Portrait of Christian V (1646-1699), King of Denmark and Norway (1670-1699)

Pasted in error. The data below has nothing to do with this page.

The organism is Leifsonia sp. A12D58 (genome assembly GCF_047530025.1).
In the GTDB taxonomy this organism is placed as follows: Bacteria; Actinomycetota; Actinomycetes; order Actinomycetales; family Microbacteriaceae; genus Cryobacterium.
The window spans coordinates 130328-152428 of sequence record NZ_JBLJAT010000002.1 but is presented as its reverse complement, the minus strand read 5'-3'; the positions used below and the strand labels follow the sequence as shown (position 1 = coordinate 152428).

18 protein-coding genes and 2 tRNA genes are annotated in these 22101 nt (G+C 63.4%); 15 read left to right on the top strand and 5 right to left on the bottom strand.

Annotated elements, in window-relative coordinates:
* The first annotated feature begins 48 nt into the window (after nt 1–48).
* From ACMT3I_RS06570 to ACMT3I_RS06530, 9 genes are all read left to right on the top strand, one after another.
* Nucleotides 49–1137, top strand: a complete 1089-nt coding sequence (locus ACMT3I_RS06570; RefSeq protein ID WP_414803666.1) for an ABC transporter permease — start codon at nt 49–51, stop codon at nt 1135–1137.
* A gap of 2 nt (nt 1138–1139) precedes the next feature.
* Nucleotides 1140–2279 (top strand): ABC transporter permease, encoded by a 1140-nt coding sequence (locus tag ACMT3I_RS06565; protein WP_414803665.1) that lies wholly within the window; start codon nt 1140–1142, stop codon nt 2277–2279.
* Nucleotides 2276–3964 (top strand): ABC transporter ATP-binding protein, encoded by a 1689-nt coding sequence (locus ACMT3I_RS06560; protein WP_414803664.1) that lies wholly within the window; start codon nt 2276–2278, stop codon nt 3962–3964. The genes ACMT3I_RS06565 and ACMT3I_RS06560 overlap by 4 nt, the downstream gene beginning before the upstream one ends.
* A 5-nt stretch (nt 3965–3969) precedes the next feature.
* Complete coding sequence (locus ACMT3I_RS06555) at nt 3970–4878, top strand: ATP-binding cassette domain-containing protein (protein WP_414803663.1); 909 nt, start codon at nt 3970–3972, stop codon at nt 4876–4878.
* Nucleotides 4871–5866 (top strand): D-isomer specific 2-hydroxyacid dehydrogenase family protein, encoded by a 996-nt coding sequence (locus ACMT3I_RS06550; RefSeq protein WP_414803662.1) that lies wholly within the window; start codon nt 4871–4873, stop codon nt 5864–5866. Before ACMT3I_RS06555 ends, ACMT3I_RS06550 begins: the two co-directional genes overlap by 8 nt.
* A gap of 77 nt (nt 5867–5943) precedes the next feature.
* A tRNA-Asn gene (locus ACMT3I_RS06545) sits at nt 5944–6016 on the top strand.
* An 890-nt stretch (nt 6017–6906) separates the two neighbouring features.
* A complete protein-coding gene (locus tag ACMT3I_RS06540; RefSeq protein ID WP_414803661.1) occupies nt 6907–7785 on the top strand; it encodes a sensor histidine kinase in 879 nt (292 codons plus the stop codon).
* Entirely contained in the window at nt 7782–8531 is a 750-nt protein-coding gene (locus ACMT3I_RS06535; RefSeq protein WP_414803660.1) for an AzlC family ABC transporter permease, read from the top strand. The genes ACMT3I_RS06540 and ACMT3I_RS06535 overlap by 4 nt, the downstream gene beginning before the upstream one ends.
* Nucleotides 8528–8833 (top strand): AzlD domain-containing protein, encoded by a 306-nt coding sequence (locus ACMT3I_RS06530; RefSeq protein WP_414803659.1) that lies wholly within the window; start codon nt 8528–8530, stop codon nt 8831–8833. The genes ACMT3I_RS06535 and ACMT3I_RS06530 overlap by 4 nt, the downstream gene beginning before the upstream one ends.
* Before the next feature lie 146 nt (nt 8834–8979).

Christian V (15 April 1646 – 25 August 1699) was king of Denmark and Norway from 1670 until his death in 1699. Well-regarded by the common people, he was the first king anointed at Frederiksborg Castle chapel as absolute monarch since the decree that institutionalized the supremacy of the king in Denmark-Norway, he fortified the absolutist system against the aristocracy by accelerating his father's practice of allowing Holstein nobles but also Danish and Norwegian commoners into state service. As king he wanted to show his power as absolute monarch through architecture, and dreamed of a Danish Versailles. He was the first to use the 1671 Throne Chair of Denmark, partly made for this purpose. Christian was elected successor to his father in June 1650. This was not a free choice, but de facto automatic hereditary succession. Escorted by his chamberlain Christoffer Parsberg, Christian went on a long trip abroad, to Holland, England, France, and home through Germany. On this trip, he saw absolutism in its most splendid achievement at the young Louis XIV's court, and heard about the theory of the divine right of kings. He returned to Denmark in August 1663. From 1664 he was allowed to attend proceedings of the State College. Hereditary succession was made official by Royal Law in 1665. Christian was hailed as heir in Copenhagen in August 1665, in Odense and Viborg in September, and in Christiania, Norway in July 1666. Only a short time before he became king, he was taken into the Council of the Realm and the Supreme Court. He became king upon his father's death on 9 February 1670, and was formally crowned in 1671. He was the first hereditary king of Denmark-Norway, and in honor of this, Denmark-Norway acquired costly new crown jewels and a magnificent new ceremonial sword. It is generally argued that Christian V's personal courage and affability made him popular among the common people, but his image was marred by his unsuccessful attempt to regain Scania for Denmark in the Scanian War. The war exhausted Denmark's economic resources without securing any gains. Part of Christian's appeal to the common people may be explained by the fact that he allowed Danish and Norwegian commoners into state service, but his attempts to curtail the influence of the nobility also meant continuing his father's drive toward absolutism. To accommodate non-aristocrats into state service, he created the new noble ranks of count and baron. One of the commoners elevated in this way by the king was Peder Schumacher, named Count of Griffenfeld by Christian V in 1670 and high councillor of Denmark in 1674.
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